CREATE ROLE some_user_2501;
GRANT USAGE on schema genetics to some_user_2501;

ERROR:  row is too big: size 8168, maximum size 8164


Now, let this be said: this is wrong design. It causes slowness, due to the way those privileges are stored. A much better way to go about this is to create a single role, grant the privileges to that role, and the grant that role to all other roles. So:

CREATE ROLE genetic_reader;

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Fixing foreign key deadlocks submitted

A week ago, I submitted my patch to fix the foreign key lock problem. What I propose is almost exactly what was described in my previous blog posts, with a couple of differences.

The first is that I decided to only check unique indexes, not all indexes. This is good because you can have other indexes for performance and they will not affect locking for foreign keys. I noticed that it could be done easily without performance impact, and it had been requested by at least two independent people.

(For the hardcore hackers among you, the way I did this was by adding a second bitmapset to the relcache RelationData struct, which lists columns part of unique indexes. This second ...

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Automatically pulling into a committer's Git repository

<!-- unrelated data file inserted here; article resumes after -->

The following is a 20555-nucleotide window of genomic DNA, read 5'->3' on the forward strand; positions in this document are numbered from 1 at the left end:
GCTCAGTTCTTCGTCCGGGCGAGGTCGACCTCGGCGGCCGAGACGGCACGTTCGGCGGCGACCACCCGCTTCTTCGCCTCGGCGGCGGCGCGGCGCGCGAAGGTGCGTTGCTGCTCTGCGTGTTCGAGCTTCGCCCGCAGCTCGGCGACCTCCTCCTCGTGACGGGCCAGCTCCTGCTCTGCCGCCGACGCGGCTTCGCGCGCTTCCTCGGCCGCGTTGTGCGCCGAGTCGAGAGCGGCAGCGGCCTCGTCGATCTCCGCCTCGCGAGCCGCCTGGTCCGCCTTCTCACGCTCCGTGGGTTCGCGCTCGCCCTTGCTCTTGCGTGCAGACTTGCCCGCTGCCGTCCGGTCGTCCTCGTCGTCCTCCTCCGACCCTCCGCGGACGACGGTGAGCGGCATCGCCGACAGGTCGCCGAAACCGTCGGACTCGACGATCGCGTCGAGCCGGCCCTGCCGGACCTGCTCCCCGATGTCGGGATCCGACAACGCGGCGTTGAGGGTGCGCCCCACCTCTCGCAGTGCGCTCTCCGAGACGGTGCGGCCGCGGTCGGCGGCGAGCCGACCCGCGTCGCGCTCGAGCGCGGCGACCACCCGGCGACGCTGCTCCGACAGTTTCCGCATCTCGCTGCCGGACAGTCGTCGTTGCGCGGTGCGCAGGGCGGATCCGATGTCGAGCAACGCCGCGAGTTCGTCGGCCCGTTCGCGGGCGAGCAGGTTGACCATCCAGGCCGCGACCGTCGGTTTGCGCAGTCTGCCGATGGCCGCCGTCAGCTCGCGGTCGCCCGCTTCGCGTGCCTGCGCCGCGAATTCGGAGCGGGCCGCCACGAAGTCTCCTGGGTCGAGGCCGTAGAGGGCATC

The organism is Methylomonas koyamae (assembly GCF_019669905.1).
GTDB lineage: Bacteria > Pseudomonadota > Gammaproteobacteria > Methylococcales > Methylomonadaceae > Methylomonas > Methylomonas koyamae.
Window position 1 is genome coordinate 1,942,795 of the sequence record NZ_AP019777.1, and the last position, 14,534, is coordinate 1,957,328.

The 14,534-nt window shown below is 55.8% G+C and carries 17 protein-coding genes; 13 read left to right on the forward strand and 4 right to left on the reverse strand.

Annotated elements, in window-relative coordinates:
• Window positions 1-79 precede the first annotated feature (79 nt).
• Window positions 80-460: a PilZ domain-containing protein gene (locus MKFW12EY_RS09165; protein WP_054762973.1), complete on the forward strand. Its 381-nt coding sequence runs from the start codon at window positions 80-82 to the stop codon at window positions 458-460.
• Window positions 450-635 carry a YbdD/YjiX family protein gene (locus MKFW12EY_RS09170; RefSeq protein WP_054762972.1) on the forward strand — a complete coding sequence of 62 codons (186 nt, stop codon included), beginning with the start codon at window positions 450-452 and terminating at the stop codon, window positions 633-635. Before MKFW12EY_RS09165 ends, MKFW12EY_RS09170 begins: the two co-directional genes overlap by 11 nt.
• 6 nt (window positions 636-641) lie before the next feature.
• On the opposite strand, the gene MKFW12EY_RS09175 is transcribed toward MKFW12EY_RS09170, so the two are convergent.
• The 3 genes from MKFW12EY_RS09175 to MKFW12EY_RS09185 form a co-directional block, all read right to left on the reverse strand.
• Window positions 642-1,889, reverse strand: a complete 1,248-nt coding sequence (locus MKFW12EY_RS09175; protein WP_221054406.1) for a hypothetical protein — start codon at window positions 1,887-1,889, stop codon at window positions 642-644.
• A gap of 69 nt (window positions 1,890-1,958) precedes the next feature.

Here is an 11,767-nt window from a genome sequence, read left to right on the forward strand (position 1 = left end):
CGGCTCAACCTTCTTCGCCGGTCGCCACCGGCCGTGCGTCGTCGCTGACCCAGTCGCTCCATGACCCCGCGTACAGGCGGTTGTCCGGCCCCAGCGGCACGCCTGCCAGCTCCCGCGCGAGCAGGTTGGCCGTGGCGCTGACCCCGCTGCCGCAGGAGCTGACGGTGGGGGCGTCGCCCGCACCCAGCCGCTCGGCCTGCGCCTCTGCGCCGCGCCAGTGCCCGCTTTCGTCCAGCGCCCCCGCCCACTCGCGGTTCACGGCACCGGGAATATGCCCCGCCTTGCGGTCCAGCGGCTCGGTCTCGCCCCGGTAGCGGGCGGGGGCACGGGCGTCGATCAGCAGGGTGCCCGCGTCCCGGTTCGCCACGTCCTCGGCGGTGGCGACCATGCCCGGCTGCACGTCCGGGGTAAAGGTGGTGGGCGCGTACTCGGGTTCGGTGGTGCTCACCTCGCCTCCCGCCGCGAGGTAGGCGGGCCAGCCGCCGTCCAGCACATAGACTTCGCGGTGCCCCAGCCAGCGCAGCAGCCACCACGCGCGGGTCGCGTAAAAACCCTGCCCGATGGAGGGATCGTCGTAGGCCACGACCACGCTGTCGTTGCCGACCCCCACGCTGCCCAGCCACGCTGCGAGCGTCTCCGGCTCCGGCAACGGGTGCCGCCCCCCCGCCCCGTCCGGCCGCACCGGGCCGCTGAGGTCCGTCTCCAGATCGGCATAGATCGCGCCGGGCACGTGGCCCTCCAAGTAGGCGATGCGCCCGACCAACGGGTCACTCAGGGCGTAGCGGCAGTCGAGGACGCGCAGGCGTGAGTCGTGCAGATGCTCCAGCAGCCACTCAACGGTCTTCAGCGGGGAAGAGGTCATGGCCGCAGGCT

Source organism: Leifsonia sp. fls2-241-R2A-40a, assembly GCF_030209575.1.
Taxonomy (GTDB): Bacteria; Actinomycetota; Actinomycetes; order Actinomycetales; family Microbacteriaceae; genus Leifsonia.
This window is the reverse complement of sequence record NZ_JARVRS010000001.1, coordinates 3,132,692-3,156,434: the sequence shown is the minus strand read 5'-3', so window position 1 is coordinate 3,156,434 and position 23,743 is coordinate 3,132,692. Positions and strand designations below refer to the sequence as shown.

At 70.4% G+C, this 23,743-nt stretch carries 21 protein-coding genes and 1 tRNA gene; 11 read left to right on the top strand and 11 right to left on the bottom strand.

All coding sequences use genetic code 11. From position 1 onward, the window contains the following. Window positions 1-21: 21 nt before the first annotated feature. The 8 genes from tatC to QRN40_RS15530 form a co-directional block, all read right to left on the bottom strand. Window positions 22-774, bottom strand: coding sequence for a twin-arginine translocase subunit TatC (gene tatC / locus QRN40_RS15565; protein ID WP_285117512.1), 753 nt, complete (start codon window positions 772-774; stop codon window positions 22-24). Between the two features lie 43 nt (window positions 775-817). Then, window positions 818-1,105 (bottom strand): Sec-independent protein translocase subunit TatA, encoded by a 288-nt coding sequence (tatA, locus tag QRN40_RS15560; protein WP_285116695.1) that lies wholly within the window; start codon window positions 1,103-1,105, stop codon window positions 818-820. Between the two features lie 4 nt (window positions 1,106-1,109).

I was a bit unhappy because I couldn't keep my "bare" Git repository up-to-date unattended — I needed to be at my workstation to be able to do a git fetch, because it needs my SSH passphrase.

I didn't have this problem with CVS because I kept an rsync copy of the anonymous CVS repository, from which my regular trees where checked out. (My committer's checkouts were separate, which was annoying, but I considered that problem solved with the jump to Git.)

Yesterday I had an epiphany that this could be solved very easily: just add a new remote to the anonymous clone, which doesn't require any SSH key to be involved, and so can run ...

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Fixing foreign key deadlocks, part 2 revisited

While trying to implement SELECT FOR KEY LOCK at the lock manager level, I stumbled across the problem that I need to represent the lock faithfully in the lock manager's terms. And since I previously mentioned that FOR KEY LOCK would conflict with FOR SHARE, I get in trouble — it's not easy to see which lock mode to use (if there is one, which I doubt).

So I revisited that decision: a FOR KEY LOCK does not conflict with FOR SHARE, and this allows them to use the same ShareLock mode.